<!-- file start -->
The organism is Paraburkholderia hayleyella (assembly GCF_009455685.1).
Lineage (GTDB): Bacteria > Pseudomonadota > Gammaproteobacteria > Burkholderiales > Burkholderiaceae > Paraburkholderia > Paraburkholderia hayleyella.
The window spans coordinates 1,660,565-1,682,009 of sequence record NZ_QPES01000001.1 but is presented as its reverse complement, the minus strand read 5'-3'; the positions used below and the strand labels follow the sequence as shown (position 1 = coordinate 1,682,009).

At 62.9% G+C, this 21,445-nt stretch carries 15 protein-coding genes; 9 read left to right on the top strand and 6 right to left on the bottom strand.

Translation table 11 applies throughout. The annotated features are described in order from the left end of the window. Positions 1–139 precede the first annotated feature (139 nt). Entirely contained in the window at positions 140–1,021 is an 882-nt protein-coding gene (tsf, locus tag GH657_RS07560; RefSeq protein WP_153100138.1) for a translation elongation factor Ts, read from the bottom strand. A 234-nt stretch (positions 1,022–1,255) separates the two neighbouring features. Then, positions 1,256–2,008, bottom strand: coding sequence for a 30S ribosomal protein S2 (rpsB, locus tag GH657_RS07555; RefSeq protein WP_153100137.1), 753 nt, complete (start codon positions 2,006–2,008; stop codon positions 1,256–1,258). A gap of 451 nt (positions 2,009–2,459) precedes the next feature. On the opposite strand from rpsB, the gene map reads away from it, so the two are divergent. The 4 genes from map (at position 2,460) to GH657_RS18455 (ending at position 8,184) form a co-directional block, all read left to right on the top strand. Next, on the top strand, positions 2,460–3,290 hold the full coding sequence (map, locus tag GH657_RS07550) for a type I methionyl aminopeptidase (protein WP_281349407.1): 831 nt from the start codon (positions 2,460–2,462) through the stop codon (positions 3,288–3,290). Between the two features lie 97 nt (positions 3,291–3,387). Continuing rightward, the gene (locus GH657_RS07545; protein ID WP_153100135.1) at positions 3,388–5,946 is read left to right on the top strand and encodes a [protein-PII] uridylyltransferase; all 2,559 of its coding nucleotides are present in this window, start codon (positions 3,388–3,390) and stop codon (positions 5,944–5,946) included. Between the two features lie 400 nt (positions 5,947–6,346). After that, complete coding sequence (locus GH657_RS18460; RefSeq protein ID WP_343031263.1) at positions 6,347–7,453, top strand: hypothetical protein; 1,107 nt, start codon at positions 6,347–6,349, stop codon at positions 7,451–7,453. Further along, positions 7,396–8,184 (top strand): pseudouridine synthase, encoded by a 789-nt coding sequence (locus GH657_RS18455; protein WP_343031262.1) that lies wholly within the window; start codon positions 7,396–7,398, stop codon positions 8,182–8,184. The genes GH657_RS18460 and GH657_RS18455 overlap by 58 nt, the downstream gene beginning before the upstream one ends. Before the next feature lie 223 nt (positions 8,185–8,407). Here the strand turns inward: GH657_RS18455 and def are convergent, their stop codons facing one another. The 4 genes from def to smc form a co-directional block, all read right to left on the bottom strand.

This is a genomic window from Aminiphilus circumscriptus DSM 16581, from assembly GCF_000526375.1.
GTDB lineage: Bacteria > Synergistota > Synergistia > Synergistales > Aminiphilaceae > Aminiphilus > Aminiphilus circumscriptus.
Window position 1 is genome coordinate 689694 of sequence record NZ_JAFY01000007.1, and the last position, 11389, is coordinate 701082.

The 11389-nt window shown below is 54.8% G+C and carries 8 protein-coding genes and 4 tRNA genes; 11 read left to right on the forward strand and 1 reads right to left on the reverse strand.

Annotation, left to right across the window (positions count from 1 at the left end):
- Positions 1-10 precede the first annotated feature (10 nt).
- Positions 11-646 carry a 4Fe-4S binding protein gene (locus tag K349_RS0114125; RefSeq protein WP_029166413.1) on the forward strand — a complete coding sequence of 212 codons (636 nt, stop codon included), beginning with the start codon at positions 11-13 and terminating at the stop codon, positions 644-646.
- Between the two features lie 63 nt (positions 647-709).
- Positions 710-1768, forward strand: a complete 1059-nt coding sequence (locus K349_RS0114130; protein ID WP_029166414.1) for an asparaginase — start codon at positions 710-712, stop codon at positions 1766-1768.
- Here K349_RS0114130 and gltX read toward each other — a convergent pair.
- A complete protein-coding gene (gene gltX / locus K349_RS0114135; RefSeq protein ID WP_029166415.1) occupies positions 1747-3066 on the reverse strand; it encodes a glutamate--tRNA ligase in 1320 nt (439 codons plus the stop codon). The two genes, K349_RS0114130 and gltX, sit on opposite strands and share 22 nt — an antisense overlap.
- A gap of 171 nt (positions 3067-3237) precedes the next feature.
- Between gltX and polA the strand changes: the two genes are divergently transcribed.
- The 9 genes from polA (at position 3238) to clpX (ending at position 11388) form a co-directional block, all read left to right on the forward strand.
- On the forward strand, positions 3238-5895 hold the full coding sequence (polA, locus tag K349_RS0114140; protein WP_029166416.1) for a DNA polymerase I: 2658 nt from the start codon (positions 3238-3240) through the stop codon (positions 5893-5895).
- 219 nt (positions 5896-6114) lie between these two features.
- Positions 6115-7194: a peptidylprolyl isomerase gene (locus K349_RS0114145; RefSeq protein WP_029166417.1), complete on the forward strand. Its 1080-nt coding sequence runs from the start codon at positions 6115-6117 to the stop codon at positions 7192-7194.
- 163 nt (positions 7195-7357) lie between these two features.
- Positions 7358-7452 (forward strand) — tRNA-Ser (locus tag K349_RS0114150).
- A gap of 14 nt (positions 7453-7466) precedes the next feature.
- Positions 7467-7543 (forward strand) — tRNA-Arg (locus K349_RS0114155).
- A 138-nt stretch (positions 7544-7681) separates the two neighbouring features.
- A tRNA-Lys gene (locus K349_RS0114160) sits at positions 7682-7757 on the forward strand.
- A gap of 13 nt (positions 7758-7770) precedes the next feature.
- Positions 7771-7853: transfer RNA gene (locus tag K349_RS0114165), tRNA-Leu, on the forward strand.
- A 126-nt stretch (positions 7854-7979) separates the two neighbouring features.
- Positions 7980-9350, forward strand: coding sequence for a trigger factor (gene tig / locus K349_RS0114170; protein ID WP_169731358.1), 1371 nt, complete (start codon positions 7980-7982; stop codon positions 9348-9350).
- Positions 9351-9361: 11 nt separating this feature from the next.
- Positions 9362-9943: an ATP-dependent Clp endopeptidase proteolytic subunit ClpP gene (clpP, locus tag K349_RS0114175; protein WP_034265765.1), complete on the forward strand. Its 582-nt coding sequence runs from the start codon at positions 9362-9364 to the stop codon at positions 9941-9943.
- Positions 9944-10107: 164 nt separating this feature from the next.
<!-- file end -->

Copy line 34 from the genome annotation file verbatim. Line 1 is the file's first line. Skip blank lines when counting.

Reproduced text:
- Positions 9362-9943: an ATP-dependent Clp endopeptidase proteolytic subunit ClpP gene (clpP, locus tag K349_RS0114175; protein WP_034265765.1), complete on the forward strand. Its 582-nt coding sequence runs from the start codon at positions 9362-9364 to the stop codon at positions 9941-9943.